Obama's speech at the UN Millennium Development Goals Summit: Awesome

22 Septembre, 2010 | Santé et éducation pour tous

Today US President Obama laid down the gauntlet for all rich companies whose tax avoidance means less money for the poorest countries. He called for tougher rules all round, and now he must take this message to the G20 later this year to make it a global priority.

President Obama knocked it out of the park in his address to the UN MDG Summit this afternoon. We asked for a “barn burner of a speech,” and boy did we get one.

The Speech

Some excerpts:

“So let’s put to rest the old myth that development is mere charity that does not serve our interests. And let’s reject the cynicism that says certain countries are condemned to perpetual poverty.

“We also recognize that the old ways will not suffice… After all, no country wants to be dependent on another. No proud leader in this room wants to ask for aid.  And no family wants to be beholden to the assistance of others.

“Put simply, the United States is changing the way we do business.

“For too long, we’ve measured our efforts by the dollars we spent and the food and medicines we delivered. But aid alone is not development.

“Consider the millions of people who have relied on food assistance for decades. That’s not development, that’s dependence, and it’s a cycle we need to break. Instead of just managing poverty, we have to offer nations and peoples a path out of poverty.

“So we will seek partners who want to build their own capacity to provide for their people.

“Because the days when your development was dictated in foreign capitals must come to an end.

And this can be our plan – not simply for meeting our Millennium Development Goals, but for exceeding them, and then sustaining them for generations to come.”

The Action

Some concrete actions to match those words, from the policy released today:

  • A new policy for how we spend our foreign aid dollars: “Today, the President signed a Presidential Policy Directive on Global Development, the first of its kind by a U.S. administration. The directive recognizes that development is vital to U.S. national security and is a strategic, economic, and moral imperative for the United States.”
  • A way to make deliberate choices: “Formulate a U.S. Global Development Strategy for approval by the President every four years.”
  • Country ownership: “Place greater emphasis on building sustainable capacity in the public sectors of our partners and at their national and community levels to provide basic services over the long-term.”
  • Coordination among agencies, led by National Security Council:  “Establish an Interagency Policy Committee on Global Development, led by the National Security Staff and reporting to the NSC Deputies and Principals, to set priorities, facilitate decision-making where agency positions diverge, and coordinate development policy across the executive branch, including the implementation of this PPD.”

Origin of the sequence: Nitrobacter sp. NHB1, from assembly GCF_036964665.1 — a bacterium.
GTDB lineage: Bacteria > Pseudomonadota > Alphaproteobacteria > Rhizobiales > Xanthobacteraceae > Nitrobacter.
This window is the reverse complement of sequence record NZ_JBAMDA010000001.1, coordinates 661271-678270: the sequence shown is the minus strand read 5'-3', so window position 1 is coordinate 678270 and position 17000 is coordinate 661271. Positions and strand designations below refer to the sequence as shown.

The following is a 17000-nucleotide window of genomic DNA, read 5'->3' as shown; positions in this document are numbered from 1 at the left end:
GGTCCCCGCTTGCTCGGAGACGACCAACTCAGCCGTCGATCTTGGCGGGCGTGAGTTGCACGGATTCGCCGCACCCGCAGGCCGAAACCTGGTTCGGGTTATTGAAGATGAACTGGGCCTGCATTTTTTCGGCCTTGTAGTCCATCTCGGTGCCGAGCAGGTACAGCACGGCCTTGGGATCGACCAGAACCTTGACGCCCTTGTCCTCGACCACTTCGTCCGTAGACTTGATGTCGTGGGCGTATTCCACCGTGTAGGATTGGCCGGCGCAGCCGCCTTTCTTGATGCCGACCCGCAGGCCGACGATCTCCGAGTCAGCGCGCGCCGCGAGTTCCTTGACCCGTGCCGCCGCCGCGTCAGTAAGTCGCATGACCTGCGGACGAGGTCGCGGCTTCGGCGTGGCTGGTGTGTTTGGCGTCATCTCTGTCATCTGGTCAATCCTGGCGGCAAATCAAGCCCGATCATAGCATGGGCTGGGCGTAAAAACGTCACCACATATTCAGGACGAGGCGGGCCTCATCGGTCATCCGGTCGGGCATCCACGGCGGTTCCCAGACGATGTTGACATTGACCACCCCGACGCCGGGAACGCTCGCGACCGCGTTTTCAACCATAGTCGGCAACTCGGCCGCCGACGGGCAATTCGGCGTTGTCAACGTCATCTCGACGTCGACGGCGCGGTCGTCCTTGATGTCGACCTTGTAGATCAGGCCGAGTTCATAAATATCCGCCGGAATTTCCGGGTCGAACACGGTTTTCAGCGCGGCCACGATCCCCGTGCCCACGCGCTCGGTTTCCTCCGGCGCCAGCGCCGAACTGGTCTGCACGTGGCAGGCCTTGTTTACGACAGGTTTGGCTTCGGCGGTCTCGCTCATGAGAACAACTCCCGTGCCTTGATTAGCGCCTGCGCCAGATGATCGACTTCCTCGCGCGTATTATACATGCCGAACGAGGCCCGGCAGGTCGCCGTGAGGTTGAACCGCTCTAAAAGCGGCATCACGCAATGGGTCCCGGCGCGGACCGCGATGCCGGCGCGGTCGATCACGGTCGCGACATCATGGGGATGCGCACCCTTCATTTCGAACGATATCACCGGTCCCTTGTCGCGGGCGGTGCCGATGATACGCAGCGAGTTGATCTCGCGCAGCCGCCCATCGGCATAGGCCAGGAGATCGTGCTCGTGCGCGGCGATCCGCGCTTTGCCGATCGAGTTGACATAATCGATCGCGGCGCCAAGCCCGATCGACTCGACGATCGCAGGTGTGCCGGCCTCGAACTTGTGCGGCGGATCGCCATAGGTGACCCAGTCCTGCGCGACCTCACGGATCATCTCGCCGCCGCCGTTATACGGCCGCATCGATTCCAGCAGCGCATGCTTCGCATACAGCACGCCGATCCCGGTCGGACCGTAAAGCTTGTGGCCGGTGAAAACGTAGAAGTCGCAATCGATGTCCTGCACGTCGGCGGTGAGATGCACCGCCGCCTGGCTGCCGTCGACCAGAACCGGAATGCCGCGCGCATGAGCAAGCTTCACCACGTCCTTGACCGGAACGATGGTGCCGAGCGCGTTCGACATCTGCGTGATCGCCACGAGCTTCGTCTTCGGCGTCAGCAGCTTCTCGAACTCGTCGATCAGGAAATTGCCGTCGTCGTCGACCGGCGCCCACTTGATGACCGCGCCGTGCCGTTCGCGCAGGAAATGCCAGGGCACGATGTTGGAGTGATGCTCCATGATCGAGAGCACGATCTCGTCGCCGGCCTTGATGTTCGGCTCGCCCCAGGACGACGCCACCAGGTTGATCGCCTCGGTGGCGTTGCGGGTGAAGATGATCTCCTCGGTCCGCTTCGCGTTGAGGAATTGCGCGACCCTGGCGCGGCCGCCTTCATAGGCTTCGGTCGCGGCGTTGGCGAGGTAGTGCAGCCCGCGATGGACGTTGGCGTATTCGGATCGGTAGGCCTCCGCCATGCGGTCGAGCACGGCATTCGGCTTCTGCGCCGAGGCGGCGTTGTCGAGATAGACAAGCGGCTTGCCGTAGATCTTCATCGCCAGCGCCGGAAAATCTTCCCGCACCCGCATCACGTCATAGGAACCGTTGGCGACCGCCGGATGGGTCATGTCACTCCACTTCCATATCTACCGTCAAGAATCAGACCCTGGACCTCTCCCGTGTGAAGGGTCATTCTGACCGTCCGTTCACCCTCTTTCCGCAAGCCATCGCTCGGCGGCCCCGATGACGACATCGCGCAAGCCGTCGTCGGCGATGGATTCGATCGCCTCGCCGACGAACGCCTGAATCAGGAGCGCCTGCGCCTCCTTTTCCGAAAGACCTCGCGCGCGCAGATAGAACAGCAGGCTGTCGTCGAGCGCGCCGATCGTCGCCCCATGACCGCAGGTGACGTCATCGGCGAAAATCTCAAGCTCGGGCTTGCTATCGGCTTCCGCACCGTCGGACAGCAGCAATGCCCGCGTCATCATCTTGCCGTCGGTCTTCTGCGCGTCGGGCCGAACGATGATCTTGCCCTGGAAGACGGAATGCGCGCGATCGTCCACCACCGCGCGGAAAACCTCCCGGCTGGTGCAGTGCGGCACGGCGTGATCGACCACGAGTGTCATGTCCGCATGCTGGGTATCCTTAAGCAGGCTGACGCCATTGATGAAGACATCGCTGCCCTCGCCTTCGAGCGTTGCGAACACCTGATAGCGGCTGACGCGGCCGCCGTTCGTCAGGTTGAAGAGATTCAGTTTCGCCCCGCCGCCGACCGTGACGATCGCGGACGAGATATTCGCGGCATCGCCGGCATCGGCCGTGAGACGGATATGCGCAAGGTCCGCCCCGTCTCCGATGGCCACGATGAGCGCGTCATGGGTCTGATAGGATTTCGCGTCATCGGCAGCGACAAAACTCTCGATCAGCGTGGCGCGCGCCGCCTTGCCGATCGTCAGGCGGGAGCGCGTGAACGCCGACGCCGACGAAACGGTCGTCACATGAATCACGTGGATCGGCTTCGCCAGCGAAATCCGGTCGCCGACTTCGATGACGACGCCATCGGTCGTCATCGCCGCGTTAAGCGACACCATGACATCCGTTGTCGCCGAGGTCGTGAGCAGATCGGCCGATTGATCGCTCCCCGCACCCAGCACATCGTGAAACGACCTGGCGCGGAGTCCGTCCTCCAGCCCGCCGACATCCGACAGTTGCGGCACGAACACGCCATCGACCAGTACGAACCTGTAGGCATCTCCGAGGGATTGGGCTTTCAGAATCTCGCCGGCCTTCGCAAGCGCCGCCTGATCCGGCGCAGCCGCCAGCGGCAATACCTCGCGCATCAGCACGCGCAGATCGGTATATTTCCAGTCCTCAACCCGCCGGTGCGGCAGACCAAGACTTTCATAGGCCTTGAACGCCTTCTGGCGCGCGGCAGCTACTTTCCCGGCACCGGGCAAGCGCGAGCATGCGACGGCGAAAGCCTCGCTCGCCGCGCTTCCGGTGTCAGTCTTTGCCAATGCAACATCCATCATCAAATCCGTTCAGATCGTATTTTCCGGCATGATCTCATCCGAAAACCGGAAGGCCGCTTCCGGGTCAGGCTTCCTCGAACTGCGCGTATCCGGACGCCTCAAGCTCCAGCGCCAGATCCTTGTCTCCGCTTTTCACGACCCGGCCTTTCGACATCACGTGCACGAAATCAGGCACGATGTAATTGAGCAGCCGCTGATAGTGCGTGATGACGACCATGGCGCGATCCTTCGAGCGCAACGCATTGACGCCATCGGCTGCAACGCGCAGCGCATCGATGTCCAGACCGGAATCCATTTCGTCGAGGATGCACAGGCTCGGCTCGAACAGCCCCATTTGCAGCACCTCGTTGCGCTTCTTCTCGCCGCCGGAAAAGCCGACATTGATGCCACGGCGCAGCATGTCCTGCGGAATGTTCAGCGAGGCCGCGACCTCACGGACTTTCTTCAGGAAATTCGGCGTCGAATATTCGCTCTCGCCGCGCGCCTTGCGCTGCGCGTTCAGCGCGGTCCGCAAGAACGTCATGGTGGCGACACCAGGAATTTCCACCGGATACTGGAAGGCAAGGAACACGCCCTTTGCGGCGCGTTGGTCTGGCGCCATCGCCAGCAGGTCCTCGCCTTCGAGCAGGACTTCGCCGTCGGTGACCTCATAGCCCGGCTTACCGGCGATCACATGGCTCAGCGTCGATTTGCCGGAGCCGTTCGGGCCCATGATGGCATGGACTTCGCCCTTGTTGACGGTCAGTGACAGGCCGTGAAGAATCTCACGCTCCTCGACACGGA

• A new partnership with Congress: “In forging this new partnership, we will seek greater flexibilities, including a reduction in earmarks and the ability to reallocate funding from less to more effective programs, while committing departments and agencies to a much higher standard of accountability for results.”
  • A seat for development at the table: “To ensure that development expertise is brought to bear in decision making, the Administrator of USAID will be included in meetings of the National Security Council, as appropriate.” [Next step will be to make this permanent.]

Tomorrow, we will hold the president accountable for delivering on his words today. But tonight, we’re joining our friends and colleagues around the world to celebrate.

Read more

What are the Millennium Development Goals?

Oxfam's MDG rescue plan

Commentaires

Gregory Adams comments about aid delivery

Oxfam once again shows its arrogance in statements made by Gregory Adams suggesting that no one at USAID has ever thought about sustainability before President Obama's statements on Wednesday.  Adams who has no development experience has insulted every  development professional in the world when he suggested that only Oxfam had ever considered sustainability when designing development strategies.  Oxfam is not the only development agency doing good work and should recognize that there is a lot of good work being done by dedicated professionals throughout the world who aren't associated with Oxfam. Greg, go back to to your job on the Hill where you can spend your days criticizing and never having to deliver anything. 

Thanks for your insights. We

Thanks for your insights. We hope our comments weren't misconstrued to imply that either Oxfam or President Obama are the only ones thinking about these issues. We look forward to a debate on how we get to sustainability -- I think it's safe to say it's a goal about which we all care deeply.